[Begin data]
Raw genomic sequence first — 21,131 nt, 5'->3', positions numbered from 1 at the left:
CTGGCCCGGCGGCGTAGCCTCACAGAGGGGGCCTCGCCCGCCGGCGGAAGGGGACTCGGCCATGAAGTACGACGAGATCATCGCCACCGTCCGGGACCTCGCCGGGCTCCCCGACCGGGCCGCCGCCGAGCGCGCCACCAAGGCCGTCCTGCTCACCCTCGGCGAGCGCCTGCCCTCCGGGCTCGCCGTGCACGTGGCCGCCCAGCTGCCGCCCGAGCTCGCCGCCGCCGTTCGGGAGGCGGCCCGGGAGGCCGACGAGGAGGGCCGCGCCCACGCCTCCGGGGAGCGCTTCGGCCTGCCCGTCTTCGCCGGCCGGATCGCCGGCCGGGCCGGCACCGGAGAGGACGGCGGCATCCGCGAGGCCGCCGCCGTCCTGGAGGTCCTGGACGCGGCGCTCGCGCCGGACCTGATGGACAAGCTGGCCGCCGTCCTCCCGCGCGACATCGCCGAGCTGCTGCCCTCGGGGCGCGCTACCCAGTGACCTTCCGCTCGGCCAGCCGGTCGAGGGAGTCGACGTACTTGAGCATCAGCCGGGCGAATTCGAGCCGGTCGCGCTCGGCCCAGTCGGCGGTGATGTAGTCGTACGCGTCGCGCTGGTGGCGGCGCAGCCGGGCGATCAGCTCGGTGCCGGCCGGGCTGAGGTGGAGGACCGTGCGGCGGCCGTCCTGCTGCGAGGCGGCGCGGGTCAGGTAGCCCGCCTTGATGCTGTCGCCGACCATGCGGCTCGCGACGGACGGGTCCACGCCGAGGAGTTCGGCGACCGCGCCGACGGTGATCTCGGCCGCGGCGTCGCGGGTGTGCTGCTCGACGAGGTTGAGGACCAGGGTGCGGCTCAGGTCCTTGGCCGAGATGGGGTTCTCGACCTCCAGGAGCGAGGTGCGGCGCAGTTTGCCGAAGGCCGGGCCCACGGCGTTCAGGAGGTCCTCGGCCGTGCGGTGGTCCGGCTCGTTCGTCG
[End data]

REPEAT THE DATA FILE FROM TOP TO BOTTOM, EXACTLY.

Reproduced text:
Raw genomic sequence first — 21,131 nt, 5'->3', positions numbered from 1 at the left:
CTGGCCCGGCGGCGTAGCCTCACAGAGGGGGCCTCGCCCGCCGGCGGAAGGGGACTCGGCCATGAAGTACGACGAGATCATCGCCACCGTCCGGGACCTCGCCGGGCTCCCCGACCGGGCCGCCGCCGAGCGCGCCACCAAGGCCGTCCTGCTCACCCTCGGCGAGCGCCTGCCCTCCGGGCTCGCCGTGCACGTGGCCGCCCAGCTGCCGCCCGAGCTCGCCGCCGCCGTTCGGGAGGCGGCCCGGGAGGCCGACGAGGAGGGCCGCGCCCACGCCTCCGGGGAGCGCTTCGGCCTGCCCGTCTTCGCCGGCCGGATCGCCGGCCGGGCCGGCACCGGAGAGGACGGCGGCATCCGCGAGGCCGCCGCCGTCCTGGAGGTCCTGGACGCGGCGCTCGCGCCGGACCTGATGGACAAGCTGGCCGCCGTCCTCCCGCGCGACATCGCCGAGCTGCTGCCCTCGGGGCGCGCTACCCAGTGACCTTCCGCTCGGCCAGCCGGTCGAGGGAGTCGACGTACTTGAGCATCAGCCGGGCGAATTCGAGCCGGTCGCGCTCGGCCCAGTCGGCGGTGATGTAGTCGTACGCGTCGCGCTGGTGGCGGCGCAGCCGGGCGATCAGCTCGGTGCCGGCCGGGCTGAGGTGGAGGACCGTGCGGCGGCCGTCCTGCTGCGAGGCGGCGCGGGTCAGGTAGCCCGCCTTGATGCTGTCGCCGACCATGCGGCTCGCGACGGACGGGTCCACGCCGAGGAGTTCGGCGACCGCGCCGACGGTGATCTCGGCCGCGGCGTCGCGGGTGTGCTGCTCGACGAGGTTGAGGACCAGGGTGCGGCTCAGGTCCTTGGCCGAGATGGGGTTCTCGACCTCCAGGAGCGAGGTGCGGCGCAGTTTGCCGAAGGCCGGGCCCACGGCGTTCAGGAGGTCCTCGGCCGTGCGGTGGTCCGGCTCGTTCGTCG